David Lidington said system would work better with more resources
Cabinet minister David Lidington has said there is scope for government to better manage its relationships with suppliers in the wake of Carillion’s collapse.
In a letter to the MPs running the inquiry into the contractor’s failure, Lidington said a boost to the number of people monitoring suppliers would give government better oversight.
Responding to questions asked by co-chairs of the inquiry Rachel Reeves and Frank Field following the release of the inquiry’s report on the collapse, Lidington said the system could be improved by greater resources.
He said: “I feel we could improve our supplier management by increasing the number of Crown Representatives and strategic partnering managers we have; at the time of Carillion’s July profit warning we had 14 Crown Representatives and 10 partnering managers covering 30 strategic suppliers.”
A strategic supplier is deemed to have more than £100m of business with central government.
He added: “Increasing the number of these resources would allow us not only to cover more suppliers, and hence more of our spend, but would also mean that we have fewer temporary gaps in cover.”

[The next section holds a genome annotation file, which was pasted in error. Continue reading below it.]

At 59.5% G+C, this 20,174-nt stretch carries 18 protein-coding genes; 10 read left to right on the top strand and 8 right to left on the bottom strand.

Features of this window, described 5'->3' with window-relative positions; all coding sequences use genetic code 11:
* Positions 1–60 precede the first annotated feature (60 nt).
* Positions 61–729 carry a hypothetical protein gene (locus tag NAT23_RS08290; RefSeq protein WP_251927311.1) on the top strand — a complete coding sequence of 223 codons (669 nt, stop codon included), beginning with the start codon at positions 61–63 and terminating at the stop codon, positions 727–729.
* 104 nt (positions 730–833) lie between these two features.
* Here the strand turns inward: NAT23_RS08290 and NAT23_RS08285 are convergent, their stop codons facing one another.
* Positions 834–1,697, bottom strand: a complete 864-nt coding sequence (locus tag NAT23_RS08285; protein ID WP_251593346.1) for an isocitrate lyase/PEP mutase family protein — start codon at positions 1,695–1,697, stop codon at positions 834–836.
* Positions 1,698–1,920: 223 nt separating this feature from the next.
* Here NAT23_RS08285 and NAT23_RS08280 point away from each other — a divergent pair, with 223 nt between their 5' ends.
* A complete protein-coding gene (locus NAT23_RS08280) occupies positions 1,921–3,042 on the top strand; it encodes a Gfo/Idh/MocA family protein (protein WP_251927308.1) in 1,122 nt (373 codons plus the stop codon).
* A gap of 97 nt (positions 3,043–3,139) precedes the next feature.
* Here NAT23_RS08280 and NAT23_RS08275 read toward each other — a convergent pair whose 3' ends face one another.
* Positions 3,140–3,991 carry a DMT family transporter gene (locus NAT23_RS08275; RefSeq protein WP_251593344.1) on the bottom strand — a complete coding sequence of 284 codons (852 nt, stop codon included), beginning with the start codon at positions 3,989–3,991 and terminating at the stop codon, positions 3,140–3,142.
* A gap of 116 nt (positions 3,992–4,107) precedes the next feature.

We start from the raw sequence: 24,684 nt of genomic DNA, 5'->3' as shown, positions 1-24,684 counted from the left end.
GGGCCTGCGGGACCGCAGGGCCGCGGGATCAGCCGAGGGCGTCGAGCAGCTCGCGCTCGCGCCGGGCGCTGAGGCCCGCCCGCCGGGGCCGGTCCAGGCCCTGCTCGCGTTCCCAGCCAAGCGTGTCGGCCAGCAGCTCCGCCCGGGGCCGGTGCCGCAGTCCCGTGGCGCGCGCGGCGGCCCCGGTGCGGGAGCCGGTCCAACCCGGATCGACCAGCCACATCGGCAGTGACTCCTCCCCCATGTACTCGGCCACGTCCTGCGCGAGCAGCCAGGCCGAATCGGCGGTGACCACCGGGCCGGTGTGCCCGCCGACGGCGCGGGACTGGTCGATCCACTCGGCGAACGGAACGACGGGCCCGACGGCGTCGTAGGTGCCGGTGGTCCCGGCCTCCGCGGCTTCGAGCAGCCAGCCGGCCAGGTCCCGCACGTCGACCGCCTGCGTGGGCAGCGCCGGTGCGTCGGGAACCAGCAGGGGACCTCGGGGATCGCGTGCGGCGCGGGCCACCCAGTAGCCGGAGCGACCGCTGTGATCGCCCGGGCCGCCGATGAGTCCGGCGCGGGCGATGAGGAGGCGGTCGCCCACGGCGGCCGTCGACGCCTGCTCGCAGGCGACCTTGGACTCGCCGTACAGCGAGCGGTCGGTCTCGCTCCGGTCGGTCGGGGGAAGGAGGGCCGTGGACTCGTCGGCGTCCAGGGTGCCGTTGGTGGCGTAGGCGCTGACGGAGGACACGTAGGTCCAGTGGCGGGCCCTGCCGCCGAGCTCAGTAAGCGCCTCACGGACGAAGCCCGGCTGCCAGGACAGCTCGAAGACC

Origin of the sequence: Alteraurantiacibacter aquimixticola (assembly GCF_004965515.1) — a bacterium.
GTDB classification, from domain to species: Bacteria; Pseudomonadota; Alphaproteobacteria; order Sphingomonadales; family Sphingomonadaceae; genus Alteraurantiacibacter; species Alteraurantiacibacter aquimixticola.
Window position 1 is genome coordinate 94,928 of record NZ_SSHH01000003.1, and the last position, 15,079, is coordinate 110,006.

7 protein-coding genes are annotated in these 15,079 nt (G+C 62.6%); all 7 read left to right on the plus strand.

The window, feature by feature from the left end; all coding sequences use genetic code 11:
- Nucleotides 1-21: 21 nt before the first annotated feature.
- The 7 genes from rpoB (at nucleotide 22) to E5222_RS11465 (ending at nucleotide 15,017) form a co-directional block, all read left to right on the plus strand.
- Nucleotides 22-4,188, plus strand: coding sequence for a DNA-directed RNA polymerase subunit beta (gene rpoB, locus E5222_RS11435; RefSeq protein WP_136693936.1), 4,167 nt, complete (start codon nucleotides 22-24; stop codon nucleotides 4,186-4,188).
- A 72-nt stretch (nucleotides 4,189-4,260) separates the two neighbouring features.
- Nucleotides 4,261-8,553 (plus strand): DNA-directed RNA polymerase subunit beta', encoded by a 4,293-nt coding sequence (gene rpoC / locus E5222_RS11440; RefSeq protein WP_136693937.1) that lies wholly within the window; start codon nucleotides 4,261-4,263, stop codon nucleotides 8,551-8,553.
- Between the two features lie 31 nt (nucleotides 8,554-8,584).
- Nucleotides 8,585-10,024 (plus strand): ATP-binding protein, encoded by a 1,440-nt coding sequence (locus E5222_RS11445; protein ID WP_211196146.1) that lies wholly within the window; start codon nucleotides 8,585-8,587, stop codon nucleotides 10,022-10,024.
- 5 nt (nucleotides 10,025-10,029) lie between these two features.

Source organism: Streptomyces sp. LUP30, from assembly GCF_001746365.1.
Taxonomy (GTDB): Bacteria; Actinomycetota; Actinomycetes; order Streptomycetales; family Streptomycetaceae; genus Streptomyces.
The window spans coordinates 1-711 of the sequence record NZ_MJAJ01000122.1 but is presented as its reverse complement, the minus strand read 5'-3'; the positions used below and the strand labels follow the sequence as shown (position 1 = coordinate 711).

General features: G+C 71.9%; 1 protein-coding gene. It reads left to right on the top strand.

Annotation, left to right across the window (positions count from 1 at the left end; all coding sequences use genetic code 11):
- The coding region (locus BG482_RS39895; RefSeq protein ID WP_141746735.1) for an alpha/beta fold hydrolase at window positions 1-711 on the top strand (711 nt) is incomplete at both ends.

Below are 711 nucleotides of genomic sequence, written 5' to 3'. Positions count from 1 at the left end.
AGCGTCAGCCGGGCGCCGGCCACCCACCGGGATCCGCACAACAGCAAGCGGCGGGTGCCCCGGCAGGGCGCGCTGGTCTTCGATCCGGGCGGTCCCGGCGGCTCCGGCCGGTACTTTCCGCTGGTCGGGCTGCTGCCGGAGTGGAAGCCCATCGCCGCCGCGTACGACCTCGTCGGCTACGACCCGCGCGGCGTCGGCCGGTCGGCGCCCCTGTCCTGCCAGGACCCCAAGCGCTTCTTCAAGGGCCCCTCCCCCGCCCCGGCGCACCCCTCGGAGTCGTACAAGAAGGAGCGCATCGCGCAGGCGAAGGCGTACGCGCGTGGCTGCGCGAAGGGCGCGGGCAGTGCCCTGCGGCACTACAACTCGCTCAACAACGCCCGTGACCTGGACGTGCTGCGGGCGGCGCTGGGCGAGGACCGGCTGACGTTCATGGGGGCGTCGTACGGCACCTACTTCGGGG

But Lidington said he did not believe the absence of a Carillion Crown Representative for three months in the second half of last year had hindered government’s ability to deal with the effects of the collapse.
The firm had no Crown Representative between August and November despite issuing a £845m writedown in July.
He said: “My initial view is that … the temporary vacancy that occurred during three months in 2017 did not compromise our [government] ability to recognise Carillion’s problems and construct an appropriate response.
“In the case of Carillion, after July 2017 the interaction with the company was sufficiently intense to involve both of these senior officials continuously.
“The company was providing detailed financial information, including weekly cash flow forecasts, that went well beyond our normal interaction with strategic suppliers.”
Lidington also sought to defend the Crown Representative system, which the inquiry had said “served no noticeable purpose” in mitigating Carillion going bust.
He said: “I am confident that the Crown Representatives fulfil an important role in a wider system of assurance and supplier relationship management. The Crown Representatives are senior, board level executives who work for the Cabinet Office on a part-time basis.
“The Crown Representatives provide valuable insight from their personal experience and also act as a focus for Government’s relationships with the most senior executives in the suppliers.”
His response is the first to be published since the inquiry’s chairs sent letters last month to more than 20 key figures seeking more information and responses to the findings of their report.